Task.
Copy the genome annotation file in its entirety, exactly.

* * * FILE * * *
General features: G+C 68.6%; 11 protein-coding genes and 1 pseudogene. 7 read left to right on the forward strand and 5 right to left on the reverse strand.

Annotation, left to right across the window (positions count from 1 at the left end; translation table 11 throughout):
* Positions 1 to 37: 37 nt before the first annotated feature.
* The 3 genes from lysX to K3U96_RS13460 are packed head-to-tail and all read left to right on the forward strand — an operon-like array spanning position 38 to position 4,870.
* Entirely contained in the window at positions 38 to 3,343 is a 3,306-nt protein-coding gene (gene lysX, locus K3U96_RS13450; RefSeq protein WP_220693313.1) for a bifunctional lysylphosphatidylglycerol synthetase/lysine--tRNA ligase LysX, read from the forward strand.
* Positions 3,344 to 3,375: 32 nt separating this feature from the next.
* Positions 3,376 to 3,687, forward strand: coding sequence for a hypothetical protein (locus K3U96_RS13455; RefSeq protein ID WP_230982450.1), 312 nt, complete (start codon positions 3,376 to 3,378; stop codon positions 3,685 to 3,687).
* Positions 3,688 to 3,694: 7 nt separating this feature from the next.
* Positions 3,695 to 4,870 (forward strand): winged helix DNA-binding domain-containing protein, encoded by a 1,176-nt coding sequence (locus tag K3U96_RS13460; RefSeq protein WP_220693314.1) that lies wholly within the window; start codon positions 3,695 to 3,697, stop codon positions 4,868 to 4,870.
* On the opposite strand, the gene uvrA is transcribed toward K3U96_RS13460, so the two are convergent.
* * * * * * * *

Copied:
General features: G+C 68.6%; 11 protein-coding genes and 1 pseudogene. 7 read left to right on the forward strand and 5 right to left on the reverse strand.

Annotation, left to right across the window (positions count from 1 at the left end; translation table 11 throughout):
* Positions 1 to 37: 37 nt before the first annotated feature.
* The 3 genes from lysX to K3U96_RS13460 are packed head-to-tail and all read left to right on the forward strand — an operon-like array spanning position 38 to position 4,870.
* Entirely contained in the window at positions 38 to 3,343 is a 3,306-nt protein-coding gene (gene lysX, locus K3U96_RS13450; RefSeq protein WP_220693313.1) for a bifunctional lysylphosphatidylglycerol synthetase/lysine--tRNA ligase LysX, read from the forward strand.
* Positions 3,344 to 3,375: 32 nt separating this feature from the next.
* Positions 3,376 to 3,687, forward strand: coding sequence for a hypothetical protein (locus K3U96_RS13455; RefSeq protein ID WP_230982450.1), 312 nt, complete (start codon positions 3,376 to 3,378; stop codon positions 3,685 to 3,687).
* Positions 3,688 to 3,694: 7 nt separating this feature from the next.
* Positions 3,695 to 4,870 (forward strand): winged helix DNA-binding domain-containing protein, encoded by a 1,176-nt coding sequence (locus tag K3U96_RS13460; RefSeq protein WP_220693314.1) that lies wholly within the window; start codon positions 3,695 to 3,697, stop codon positions 4,868 to 4,870.
* On the opposite strand, the gene uvrA is transcribed toward K3U96_RS13460, so the two are convergent.